China is moving to encourage domestic institutional investors to pour more money into foreign capital markets as the yuan strengthens sharply against the US dollar amid accelerating post-pandemic inflows of funds.
The foreign exchange regulator will start issuing $2 billion to $3 billion of Qualified Domestic Institutional Investor (QDII) quotas each quarter and $10 billion for the full year, according to China’s official Xinhua News Agency on Wednesday, citing an official from the State Administration of Foreign Exchange (SAFE).
The annual total would represent a 10 per cent expansion of the program. The agency issued $3.36 billion of new quotas last month, the first in a year and a half.
China will also expand outbound schemes Qualified Domestic Limited Partner (QDLP) and Qualified Domestic Investment Enterprise (QDIE), which are being trialled in Beijing, Shanghai and Shenzhen city, Xinhua reported, without giving a timeline.
The upcoming moves will further meet onshore investors’ need to allocate assets globally, Xinhua said.
The comments came as the yuan is trading at its highest levels in more than two years, fueling expectations that Beijing would move to rein in the surge. The currency climbed as much as 0.55% Wednesday to its strongest since July 2018. The currency gained almost 5% over the past three months.
In addition to dollar weakness, the yuan is being supported by a wide interest-rate premium over the rest of the world. China’s 10-year government bond yield has been trading around 3.2 per cent, bringing the gap versus the yield on US Treasuries to near the highest on record.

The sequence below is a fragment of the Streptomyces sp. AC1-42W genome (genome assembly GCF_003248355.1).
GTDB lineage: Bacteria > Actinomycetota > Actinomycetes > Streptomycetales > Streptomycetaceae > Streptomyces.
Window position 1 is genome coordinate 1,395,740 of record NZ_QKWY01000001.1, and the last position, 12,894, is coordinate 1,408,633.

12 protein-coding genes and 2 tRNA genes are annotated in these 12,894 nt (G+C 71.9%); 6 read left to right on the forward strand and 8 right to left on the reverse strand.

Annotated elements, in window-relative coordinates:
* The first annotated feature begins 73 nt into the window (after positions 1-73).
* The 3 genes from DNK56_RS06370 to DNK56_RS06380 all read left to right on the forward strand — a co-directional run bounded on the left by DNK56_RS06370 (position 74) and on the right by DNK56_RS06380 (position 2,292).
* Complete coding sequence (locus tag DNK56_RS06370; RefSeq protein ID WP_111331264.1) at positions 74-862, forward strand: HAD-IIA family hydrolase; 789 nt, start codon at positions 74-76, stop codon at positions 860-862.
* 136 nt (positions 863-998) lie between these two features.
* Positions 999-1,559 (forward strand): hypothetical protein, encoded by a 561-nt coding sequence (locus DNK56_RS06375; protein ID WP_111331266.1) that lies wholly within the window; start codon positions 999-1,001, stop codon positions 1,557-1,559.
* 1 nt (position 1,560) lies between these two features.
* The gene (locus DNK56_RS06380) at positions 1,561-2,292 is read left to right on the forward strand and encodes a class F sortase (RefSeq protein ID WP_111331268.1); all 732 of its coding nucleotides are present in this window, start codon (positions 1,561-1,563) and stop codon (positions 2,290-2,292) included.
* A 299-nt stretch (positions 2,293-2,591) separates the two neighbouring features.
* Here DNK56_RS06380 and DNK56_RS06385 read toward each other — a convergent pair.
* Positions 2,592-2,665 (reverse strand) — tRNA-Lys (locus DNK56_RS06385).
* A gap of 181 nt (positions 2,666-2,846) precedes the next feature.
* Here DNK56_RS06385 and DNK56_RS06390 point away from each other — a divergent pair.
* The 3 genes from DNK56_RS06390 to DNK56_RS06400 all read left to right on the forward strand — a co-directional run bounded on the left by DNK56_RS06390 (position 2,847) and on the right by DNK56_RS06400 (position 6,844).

The rally has also been aided by the economy’s recovery from the coronavirus fallout. That recovery continued in the third quarter of the year when GDP expanded by 4.9 per cent from a year earlier, accelerating from the previous three months, as consumers shook off their coronavirus caution.
The prospects of a victory by Joe Biden over Donald Trump in the upcoming US presidential election are also supporting the currency. Trump’s trade war with China last year sent the currency to its lowest since 2008.
“The market has probably become overly complacent now, with no risks being priced in properly at all,” said Stephen Chiu, a strategist at Bloomberg Intelligence.
It would be “easy” for Beijing to rein in the advance, he said, adding the government may next relax capital controls to allow more outflows. “While fundamentals support the yuan to keep appreciating in the coming months, one should turn more cautious from a risk-to-reward standpoint.”
Less than two weeks ago China scrapped a two-year rule that made it expensive to bet against the yuan, which was widely interpreted as a tactic to rein in the yuan’s strengthening. While the yuan tumbled the most in nearly seven months afterward, it quickly reversed the losses.
The government had allowed domestic institutional investors to buy more overseas assets in September — which can encourage some capital outflow — but that has also failed to slow the yuan’s appreciation.